People, places, motorbike races – 20 questions with Jim Scaysbrook
Titled “Along for the Ride”, author Scaysbrook describes the hard cover release as a tale of people, places and motorbike races. It’s categorized as an autobiography, which given the common theme of motorcycle racing throughout his life, could very well be a pun. Jim has raced on two wheels in more or less every manner possible – motorcross, road racing, Isle of Man TT, you name it.
Along for the Ride tells of the stories he’s collected across a span of 65 years – larger than life characters are dotted throughout unbelievable tales of adventure and racing, set across the backdrop of traditional Australian life. We sat down and hit him with 20 questions regarding his amazing experiences, enjoy:
What was your most satisfying race, whether you won or not?
This would have to be the 1977 Castrol Six Hour Race at Amaroo Park, the first time I teamed with Mike Hailwood. An enormous crowd turned out, and because Mike was still carrying an ankle injury from his big Formula One crash, I took the Le Mans start. I really felt the pressure of trying to maintain a competitive pace without crashing, and to finish the first stint so I could hand over to Mike and the crowd could get to see the bloke they had heard so much about. Because we didn’t get our fuel calculations right (we didn’t do any!) we did about 75 minutes between stops, which meant three shifts for me and two for Mike. In the final run to the flag we had worked into the top six but I thought the race would never end. On the slow down lap when the pressure was finally off I just about collapsed. A few glasses of champagne helped get me back to normal!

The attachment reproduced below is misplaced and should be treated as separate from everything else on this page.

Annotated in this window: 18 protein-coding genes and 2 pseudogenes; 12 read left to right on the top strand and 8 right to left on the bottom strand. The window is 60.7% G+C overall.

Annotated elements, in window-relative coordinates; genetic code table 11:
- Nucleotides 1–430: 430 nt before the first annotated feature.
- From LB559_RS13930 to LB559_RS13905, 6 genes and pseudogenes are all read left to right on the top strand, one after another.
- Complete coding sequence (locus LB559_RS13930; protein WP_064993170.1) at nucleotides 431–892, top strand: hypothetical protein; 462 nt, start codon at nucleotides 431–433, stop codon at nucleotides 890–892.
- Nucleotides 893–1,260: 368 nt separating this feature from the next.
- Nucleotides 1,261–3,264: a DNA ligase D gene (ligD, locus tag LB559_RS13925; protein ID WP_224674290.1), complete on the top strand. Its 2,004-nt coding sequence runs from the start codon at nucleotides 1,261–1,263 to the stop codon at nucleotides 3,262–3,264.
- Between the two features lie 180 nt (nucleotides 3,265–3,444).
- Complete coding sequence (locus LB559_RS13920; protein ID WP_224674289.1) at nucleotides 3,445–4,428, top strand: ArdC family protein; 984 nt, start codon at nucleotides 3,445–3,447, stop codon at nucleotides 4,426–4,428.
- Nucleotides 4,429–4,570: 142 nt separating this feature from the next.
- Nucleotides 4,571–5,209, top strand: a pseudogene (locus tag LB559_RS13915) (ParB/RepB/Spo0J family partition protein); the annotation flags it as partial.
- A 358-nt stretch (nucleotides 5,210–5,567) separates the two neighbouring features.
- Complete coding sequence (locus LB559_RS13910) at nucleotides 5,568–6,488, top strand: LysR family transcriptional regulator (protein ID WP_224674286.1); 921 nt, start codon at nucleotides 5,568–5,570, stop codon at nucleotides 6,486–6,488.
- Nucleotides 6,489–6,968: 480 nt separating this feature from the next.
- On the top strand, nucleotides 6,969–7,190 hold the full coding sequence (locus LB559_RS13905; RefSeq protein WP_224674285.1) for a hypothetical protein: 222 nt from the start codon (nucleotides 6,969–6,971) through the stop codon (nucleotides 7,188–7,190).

What was the first motorcycle you bought with your own money?
Just about all my early bikes were bought with some degree of financial help from my parents, but in 1967 I bought a second hand Cotton scrambler from Blair Harley which took every cent I had, and I hated the bike. It wouldn’t start reliably and had leading link forks so the handling was a bit peculiar, so I unloaded it as quickly as I could and ordered a brand new Bultaco Pursang from Jim Eade’s shop in Ashfield. That cost $800 which was a fortune (to me) at the time as I was only on apprentice’s wages.
Who was your fiercest rival and why?
Racing across several different disciples (scrambles/motocross, Short Circuit/ Dirt Track and eventually road racing) meant facing lots of fierce rivals. In the early motocross days the man to beat was Matt Daley. Not only was he a brilliant rider, he paid a great deal of attention to physical fitness and diet, which most of us didn’t. When I did manage to beat Matt a few time when I was riding a Yamaha, his sponsor invited me to join the team with a pair of new CZ motocrossers – the top bike of the time – supplied. In Short Circuit there was a bunch of riders that rode hard and fast, notably Keith Davies, Kevin Fraser and Bill McDonald, who all rode English Grass Track bikes (“Sliders”) like Hagons, Goddens etc, while I was on Maicos supplied by Blair Harley. I used to enjoy carving up the “sliders” on the MX bike, and I think the spectators did too. When it came to road racing later on, I never had the time/budget/inclination to contest the national titles which would have meant travelling all over Australia, but I did ride against most of the big names and I usually went well at Bathurst which was my favourite event each year.
Which bike you’ve raced is your favourite?